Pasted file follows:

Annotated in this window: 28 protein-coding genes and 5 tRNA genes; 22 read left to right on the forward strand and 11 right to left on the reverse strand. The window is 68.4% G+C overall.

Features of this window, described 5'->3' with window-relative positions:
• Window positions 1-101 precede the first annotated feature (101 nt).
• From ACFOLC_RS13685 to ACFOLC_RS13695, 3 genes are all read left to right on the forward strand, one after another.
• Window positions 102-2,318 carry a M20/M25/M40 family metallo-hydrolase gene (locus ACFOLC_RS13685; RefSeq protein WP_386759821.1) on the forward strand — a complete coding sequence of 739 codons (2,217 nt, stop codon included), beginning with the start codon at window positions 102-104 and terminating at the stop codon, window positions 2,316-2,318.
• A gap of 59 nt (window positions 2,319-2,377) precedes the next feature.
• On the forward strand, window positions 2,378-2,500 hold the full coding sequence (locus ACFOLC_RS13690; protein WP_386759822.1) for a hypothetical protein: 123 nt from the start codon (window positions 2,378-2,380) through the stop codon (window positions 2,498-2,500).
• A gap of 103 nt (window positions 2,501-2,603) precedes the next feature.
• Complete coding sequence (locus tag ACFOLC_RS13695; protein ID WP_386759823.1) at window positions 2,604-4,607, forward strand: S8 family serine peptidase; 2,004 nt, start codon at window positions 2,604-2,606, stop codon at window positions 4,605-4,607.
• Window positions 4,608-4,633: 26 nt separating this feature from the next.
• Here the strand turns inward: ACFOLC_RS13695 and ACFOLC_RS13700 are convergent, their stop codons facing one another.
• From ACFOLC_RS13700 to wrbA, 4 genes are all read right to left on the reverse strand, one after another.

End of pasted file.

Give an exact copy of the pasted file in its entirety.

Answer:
Annotated in this window: 28 protein-coding genes and 5 tRNA genes; 22 read left to right on the forward strand and 11 right to left on the reverse strand. The window is 68.4% G+C overall.

Features of this window, described 5'->3' with window-relative positions:
• Window positions 1-101 precede the first annotated feature (101 nt).
• From ACFOLC_RS13685 to ACFOLC_RS13695, 3 genes are all read left to right on the forward strand, one after another.
• Window positions 102-2,318 carry a M20/M25/M40 family metallo-hydrolase gene (locus ACFOLC_RS13685; RefSeq protein WP_386759821.1) on the forward strand — a complete coding sequence of 739 codons (2,217 nt, stop codon included), beginning with the start codon at window positions 102-104 and terminating at the stop codon, window positions 2,316-2,318.
• A gap of 59 nt (window positions 2,319-2,377) precedes the next feature.
• On the forward strand, window positions 2,378-2,500 hold the full coding sequence (locus ACFOLC_RS13690; protein WP_386759822.1) for a hypothetical protein: 123 nt from the start codon (window positions 2,378-2,380) through the stop codon (window positions 2,498-2,500).
• A gap of 103 nt (window positions 2,501-2,603) precedes the next feature.
• Complete coding sequence (locus tag ACFOLC_RS13695; protein ID WP_386759823.1) at window positions 2,604-4,607, forward strand: S8 family serine peptidase; 2,004 nt, start codon at window positions 2,604-2,606, stop codon at window positions 4,605-4,607.
• Window positions 4,608-4,633: 26 nt separating this feature from the next.
• Here the strand turns inward: ACFOLC_RS13695 and ACFOLC_RS13700 are convergent, their stop codons facing one another.
• From ACFOLC_RS13700 to wrbA, 4 genes are all read right to left on the reverse strand, one after another.